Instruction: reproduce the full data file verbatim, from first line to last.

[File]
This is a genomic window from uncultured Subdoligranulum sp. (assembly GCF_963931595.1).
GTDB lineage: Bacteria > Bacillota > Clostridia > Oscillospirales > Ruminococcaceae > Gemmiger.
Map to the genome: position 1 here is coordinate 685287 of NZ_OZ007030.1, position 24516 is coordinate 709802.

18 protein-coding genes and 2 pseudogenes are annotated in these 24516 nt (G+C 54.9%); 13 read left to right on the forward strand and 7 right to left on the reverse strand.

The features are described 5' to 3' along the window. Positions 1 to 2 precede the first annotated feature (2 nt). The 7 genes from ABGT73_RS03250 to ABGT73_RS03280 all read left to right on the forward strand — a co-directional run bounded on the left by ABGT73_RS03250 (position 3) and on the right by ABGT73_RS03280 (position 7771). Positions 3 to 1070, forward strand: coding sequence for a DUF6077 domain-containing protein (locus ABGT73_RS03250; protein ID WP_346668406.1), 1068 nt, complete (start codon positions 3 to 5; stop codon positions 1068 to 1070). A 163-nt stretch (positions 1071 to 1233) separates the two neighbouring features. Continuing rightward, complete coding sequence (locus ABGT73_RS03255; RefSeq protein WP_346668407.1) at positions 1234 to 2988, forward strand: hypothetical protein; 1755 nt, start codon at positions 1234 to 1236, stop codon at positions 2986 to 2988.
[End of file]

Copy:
This is a genomic window from uncultured Subdoligranulum sp. (assembly GCF_963931595.1).
GTDB lineage: Bacteria > Bacillota > Clostridia > Oscillospirales > Ruminococcaceae > Gemmiger.
Map to the genome: position 1 here is coordinate 685287 of NZ_OZ007030.1, position 24516 is coordinate 709802.

18 protein-coding genes and 2 pseudogenes are annotated in these 24516 nt (G+C 54.9%); 13 read left to right on the forward strand and 7 right to left on the reverse strand.

The features are described 5' to 3' along the window. Positions 1 to 2 precede the first annotated feature (2 nt). The 7 genes from ABGT73_RS03250 to ABGT73_RS03280 all read left to right on the forward strand — a co-directional run bounded on the left by ABGT73_RS03250 (position 3) and on the right by ABGT73_RS03280 (position 7771). Positions 3 to 1070, forward strand: coding sequence for a DUF6077 domain-containing protein (locus ABGT73_RS03250; protein ID WP_346668406.1), 1068 nt, complete (start codon positions 3 to 5; stop codon positions 1068 to 1070). A 163-nt stretch (positions 1071 to 1233) separates the two neighbouring features. Continuing rightward, complete coding sequence (locus ABGT73_RS03255; RefSeq protein WP_346668407.1) at positions 1234 to 2988, forward strand: hypothetical protein; 1755 nt, start codon at positions 1234 to 1236, stop codon at positions 2986 to 2988.